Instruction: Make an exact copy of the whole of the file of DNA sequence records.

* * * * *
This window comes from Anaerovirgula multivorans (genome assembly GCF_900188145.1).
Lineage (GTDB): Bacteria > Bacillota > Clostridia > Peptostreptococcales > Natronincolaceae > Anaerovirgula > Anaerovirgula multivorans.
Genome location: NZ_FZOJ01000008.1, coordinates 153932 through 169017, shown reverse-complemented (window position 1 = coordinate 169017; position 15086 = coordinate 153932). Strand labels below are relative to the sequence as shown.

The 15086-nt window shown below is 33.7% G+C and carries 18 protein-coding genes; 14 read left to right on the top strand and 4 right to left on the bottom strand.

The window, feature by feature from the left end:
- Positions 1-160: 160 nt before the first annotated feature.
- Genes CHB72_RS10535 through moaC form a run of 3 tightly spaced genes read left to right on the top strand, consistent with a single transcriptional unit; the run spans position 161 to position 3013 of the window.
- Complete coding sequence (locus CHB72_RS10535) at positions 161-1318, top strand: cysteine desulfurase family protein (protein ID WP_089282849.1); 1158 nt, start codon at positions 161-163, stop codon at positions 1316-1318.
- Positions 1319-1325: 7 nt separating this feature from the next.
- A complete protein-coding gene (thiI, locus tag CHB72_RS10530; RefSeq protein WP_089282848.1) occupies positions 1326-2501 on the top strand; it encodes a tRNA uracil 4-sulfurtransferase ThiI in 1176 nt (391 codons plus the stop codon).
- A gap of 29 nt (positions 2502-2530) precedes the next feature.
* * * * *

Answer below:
This window comes from Anaerovirgula multivorans (genome assembly GCF_900188145.1).
Lineage (GTDB): Bacteria > Bacillota > Clostridia > Peptostreptococcales > Natronincolaceae > Anaerovirgula > Anaerovirgula multivorans.
Genome location: NZ_FZOJ01000008.1, coordinates 153932 through 169017, shown reverse-complemented (window position 1 = coordinate 169017; position 15086 = coordinate 153932). Strand labels below are relative to the sequence as shown.

The 15086-nt window shown below is 33.7% G+C and carries 18 protein-coding genes; 14 read left to right on the top strand and 4 right to left on the bottom strand.

The window, feature by feature from the left end:
- Positions 1-160: 160 nt before the first annotated feature.
- Genes CHB72_RS10535 through moaC form a run of 3 tightly spaced genes read left to right on the top strand, consistent with a single transcriptional unit; the run spans position 161 to position 3013 of the window.
- Complete coding sequence (locus CHB72_RS10535) at positions 161-1318, top strand: cysteine desulfurase family protein (protein ID WP_089282849.1); 1158 nt, start codon at positions 161-163, stop codon at positions 1316-1318.
- Positions 1319-1325: 7 nt separating this feature from the next.
- A complete protein-coding gene (thiI, locus tag CHB72_RS10530; RefSeq protein WP_089282848.1) occupies positions 1326-2501 on the top strand; it encodes a tRNA uracil 4-sulfurtransferase ThiI in 1176 nt (391 codons plus the stop codon).
- A gap of 29 nt (positions 2502-2530) precedes the next feature.